Dir. Christopher Nolan
(PG-13) ★ ★ ★ ★

Let’s begin by being brutally honest. The plot of The Dark Knight is preposterous, even by superhero standards. I will not go into specifics, in the off chance that I am not in fact the last person alive to see this film, but the film’s principal villain, the Joker, commits crimes that are not merely implausible, but astronomically impossible. The extent of his logistical planning, the vast network of cooperative underlings required in key positions, and the time and labor needed to put it all together — the Pentagon couldn’t pull it off, and even if they could the government would have to borrow another several million dollars from China just to pay for it. Let me stop you right now before you accuse me of bringing too much logic to a superhero movie: A film as serious-minded as this opens itself up to logical criticism, and on a purely logical level it doesn’t make a lick of sense.

But here’s why it’s a great film anyway. While a lesser film might use its gimmicks to set up empty action sequences, this film uses its devices in service of character and theme. It is the rare kind of summer actioner that has ideas about the world and the people in it, that features comic book heroes and villains but is more interested in human nature. It asks us to suspend our disbelief generously, and we do because the reward is so great. This is one of the best films of the year.

Batman (Christian Bale), the caped crusader, is still crusading. His friendship continues with Lt. Gordon (Gary Oldman), and the police welcome his help; their official position is that he should be brought to justice, but they keep the Bat-Signal in regular use. Crime is still rampant in Gotham City, but there are now people willing to fight it. His former flame Rachel Dawes (Maggie Gyllenhaal, assuming Katie Holmes’s role from the previous film) is dating the new district attorney, Harvey Dent (Aaron Eckhart). Batman admires Dent because he is able to in the open what Batman can only do in the shadows.

In comes the Joker (Heath Ledger), and here I can begin to discuss how the film distances itself from its predecessor and every other superhero movie ever made. The Joker is a criminal genius, an anarchist (ironic given his penchant for rigorously staging his disasters), and he believes that the populace, when pushed to the brink, will “eat each other.” Batman believes otherwise, that goodness can prevail, and they battle for the soul of the city.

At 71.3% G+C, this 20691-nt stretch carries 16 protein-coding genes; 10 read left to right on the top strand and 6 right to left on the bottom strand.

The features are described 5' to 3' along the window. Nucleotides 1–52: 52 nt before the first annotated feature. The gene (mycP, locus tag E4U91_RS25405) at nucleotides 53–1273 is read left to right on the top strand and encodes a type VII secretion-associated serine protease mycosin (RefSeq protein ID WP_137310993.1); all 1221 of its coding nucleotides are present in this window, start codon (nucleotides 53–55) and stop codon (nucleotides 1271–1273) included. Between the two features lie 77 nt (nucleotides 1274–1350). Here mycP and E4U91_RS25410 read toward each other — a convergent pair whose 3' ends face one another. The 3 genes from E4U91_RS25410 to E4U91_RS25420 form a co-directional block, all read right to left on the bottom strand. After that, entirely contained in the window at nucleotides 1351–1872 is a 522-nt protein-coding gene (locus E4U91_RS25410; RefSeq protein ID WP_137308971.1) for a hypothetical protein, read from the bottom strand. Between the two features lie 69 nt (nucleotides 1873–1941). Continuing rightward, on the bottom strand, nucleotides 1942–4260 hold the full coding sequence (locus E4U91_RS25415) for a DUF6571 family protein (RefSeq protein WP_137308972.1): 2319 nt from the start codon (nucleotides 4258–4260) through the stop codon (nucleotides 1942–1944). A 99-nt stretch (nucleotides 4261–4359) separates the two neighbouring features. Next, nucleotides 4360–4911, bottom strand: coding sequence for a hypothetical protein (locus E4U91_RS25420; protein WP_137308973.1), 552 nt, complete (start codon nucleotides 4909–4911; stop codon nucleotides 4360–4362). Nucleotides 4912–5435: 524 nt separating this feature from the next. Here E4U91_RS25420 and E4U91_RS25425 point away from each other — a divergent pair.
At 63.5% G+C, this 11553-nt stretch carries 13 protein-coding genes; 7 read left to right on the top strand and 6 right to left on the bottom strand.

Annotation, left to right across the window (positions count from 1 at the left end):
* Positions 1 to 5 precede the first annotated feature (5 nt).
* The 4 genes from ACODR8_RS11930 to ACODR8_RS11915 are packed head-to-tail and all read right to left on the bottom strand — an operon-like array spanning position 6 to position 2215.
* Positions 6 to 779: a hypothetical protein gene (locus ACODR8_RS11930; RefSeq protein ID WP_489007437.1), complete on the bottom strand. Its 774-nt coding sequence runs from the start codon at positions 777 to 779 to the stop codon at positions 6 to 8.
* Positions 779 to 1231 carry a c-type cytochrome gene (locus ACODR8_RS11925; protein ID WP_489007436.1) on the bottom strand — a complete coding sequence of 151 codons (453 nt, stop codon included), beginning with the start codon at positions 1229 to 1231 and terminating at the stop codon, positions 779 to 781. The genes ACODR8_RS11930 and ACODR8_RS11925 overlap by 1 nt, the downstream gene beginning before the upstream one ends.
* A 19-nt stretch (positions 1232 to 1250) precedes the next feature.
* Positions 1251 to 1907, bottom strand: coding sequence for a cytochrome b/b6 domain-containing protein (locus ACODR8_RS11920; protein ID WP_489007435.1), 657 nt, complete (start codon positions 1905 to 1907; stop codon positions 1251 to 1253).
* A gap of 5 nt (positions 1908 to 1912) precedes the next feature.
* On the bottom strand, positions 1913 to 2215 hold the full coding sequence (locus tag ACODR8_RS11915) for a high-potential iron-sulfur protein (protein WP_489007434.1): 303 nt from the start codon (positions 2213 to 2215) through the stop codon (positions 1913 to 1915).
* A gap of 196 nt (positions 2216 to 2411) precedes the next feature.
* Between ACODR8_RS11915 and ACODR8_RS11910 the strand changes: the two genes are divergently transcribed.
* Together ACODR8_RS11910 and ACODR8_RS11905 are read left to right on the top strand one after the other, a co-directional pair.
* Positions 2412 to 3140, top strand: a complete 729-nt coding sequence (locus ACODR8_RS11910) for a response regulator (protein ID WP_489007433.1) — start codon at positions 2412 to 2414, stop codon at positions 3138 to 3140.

The question: Does the city belong to chaos or to order? It’s more than an abstraction. The heart of this film is not in its action sequences but in conflicts like the one between two crowded ferry boats, who must decide either to kill each other or have both boats sunk as a consequence of their indecision. And the one in which the Joker demands the murder of an innocent man or else promises to blow up a hospital. The decisions don’t come easy; these sequences have extraordinary suspense.

I think of 9/11, how great tragedy pulls the rug out from under us and can bring out the best and the worst in us. I think of No Country for Old Men, in which Cormac McCarthy and the Coen brothers consider a similar dilemma. Is the world falling to chaos? Is there a means of enduring it with your humanity intact? This is another film to stir such thoughts.

It’s disheartening that this is the last performance of the late Heath Ledger, because his work in Brokeback Mountain and in this film demonstrate the talent of a man who had a long career ahead of him. His Joker is spellbinding. The actor is unrecognizable behind his ghoulish makeup, but it’s really the voice and the movement of the eyes — rolling erratically, quizzically in their sockets — that generate the effect. His pitch is high and his tone is mannered, urbane. He tells stories about how he got the scars on his face and it’s never the same story twice. I wonder if maybe he cut his own face on a whim, because he was bored.

The screenplay is by director Christopher Nolan and his brother Jonathan Nolan. The latter brother did not participate in Batman Begins, and I suspect his contribution to this film is meaningful. He previously collaborated with Christopher on Memento and The Prestige, remarkable films that are also concerned with men who might destroy themselves to destroy each other. “I’m not a monster, I’m just ahead of the curve,” says the Joker, who thinks monstrousness is the true nature of humanity; Batman Begins also considered whether there is any hope for mankind or if it should be purged by hellfire, but its morality was simpler and less compelling, a battle of right versus wrong. This film’s morality is complex; it’s about problems that come down to picking the best of bad solutions. It’s about compromise.

The technical credits are outstanding. The editor is Lee Smith, Oscar nominee for Master and Commander, who allows Nolan to keep his narrative in order, especially in the ambitious second half, which moves swiftly and with great suspense. Cinematographer Wally Pfister has shot all of Nolan’s films since Memento and earned nominations for The Prestige and Batman Begins; he might get another for this film, which features memorable, foreboding images like the Joker in an interrogation room and a distraught, disfigured man with his face half-shrouded in darkness. The score is by veterans James Newton Howard and Hans Zimmer; whichever of them is responsible for the sustained musical note that punctuates the possible turning of a key deserves special praise.

I have seen a lot of superhero movies. I have liked a lot of them, but wondered with the more popular films if there was something I was missing, if I could ever appreciate one as much as the mass of critics and audiences. Spider-Man 2 came close, but this is the film that most completely fulfills the potential of the superhero genre.

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